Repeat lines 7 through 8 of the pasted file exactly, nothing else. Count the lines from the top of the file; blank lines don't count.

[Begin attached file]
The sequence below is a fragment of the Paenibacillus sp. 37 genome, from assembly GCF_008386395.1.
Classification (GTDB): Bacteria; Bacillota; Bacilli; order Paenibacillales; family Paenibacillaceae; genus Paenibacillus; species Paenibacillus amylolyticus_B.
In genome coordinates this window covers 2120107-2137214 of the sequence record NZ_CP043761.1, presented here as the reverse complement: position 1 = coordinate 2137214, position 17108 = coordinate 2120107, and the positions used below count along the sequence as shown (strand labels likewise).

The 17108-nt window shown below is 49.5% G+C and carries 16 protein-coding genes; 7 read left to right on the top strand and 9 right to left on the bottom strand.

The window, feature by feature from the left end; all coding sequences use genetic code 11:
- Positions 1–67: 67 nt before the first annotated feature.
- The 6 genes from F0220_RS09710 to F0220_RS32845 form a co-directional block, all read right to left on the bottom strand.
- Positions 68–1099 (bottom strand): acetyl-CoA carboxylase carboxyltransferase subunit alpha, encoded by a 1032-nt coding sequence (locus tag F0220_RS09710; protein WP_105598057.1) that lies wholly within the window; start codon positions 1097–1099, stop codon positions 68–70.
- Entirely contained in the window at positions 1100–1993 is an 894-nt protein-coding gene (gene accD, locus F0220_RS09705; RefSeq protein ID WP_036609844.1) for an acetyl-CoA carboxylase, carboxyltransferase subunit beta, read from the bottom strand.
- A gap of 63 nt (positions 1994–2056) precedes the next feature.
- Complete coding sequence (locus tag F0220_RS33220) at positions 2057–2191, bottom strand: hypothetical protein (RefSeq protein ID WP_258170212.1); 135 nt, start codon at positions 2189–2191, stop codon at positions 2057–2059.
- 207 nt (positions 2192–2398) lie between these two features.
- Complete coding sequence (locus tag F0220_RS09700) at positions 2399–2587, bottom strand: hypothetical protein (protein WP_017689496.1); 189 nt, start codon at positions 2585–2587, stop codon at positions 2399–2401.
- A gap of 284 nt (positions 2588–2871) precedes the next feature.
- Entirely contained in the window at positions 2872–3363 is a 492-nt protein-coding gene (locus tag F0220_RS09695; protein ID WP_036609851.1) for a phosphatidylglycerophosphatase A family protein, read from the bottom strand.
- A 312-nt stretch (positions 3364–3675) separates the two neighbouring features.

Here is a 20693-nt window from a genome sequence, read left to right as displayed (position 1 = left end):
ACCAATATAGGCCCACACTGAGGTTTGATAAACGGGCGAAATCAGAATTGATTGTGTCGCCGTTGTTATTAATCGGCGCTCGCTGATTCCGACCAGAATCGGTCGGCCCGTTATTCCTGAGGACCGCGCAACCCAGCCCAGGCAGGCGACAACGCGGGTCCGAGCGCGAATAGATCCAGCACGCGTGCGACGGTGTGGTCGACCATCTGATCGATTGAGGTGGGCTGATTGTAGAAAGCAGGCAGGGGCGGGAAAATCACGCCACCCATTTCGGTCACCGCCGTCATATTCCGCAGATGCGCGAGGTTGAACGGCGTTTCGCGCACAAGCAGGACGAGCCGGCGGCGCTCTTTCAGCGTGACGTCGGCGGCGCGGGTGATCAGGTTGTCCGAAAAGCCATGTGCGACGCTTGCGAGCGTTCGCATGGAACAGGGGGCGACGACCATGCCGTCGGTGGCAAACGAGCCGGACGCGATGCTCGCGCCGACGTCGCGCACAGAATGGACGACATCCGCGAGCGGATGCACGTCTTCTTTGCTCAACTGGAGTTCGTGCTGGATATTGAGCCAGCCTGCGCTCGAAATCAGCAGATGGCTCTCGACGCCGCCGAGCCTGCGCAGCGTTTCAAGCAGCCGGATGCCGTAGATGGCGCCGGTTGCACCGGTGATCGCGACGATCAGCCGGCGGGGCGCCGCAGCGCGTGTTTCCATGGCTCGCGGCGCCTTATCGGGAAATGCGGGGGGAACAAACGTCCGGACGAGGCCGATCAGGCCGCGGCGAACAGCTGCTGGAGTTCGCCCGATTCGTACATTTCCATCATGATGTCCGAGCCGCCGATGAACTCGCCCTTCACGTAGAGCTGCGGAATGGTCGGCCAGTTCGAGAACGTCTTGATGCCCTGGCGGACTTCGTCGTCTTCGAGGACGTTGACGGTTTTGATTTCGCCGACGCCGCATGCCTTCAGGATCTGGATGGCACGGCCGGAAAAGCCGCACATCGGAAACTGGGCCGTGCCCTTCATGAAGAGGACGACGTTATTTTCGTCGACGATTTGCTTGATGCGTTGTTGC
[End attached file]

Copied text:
- The 6 genes from F0220_RS09710 to F0220_RS32845 form a co-directional block, all read right to left on the bottom strand.
- Positions 68–1099 (bottom strand): acetyl-CoA carboxylase carboxyltransferase subunit alpha, encoded by a 1032-nt coding sequence (locus tag F0220_RS09710; protein WP_105598057.1) that lies wholly within the window; start codon positions 1097–1099, stop codon positions 68–70.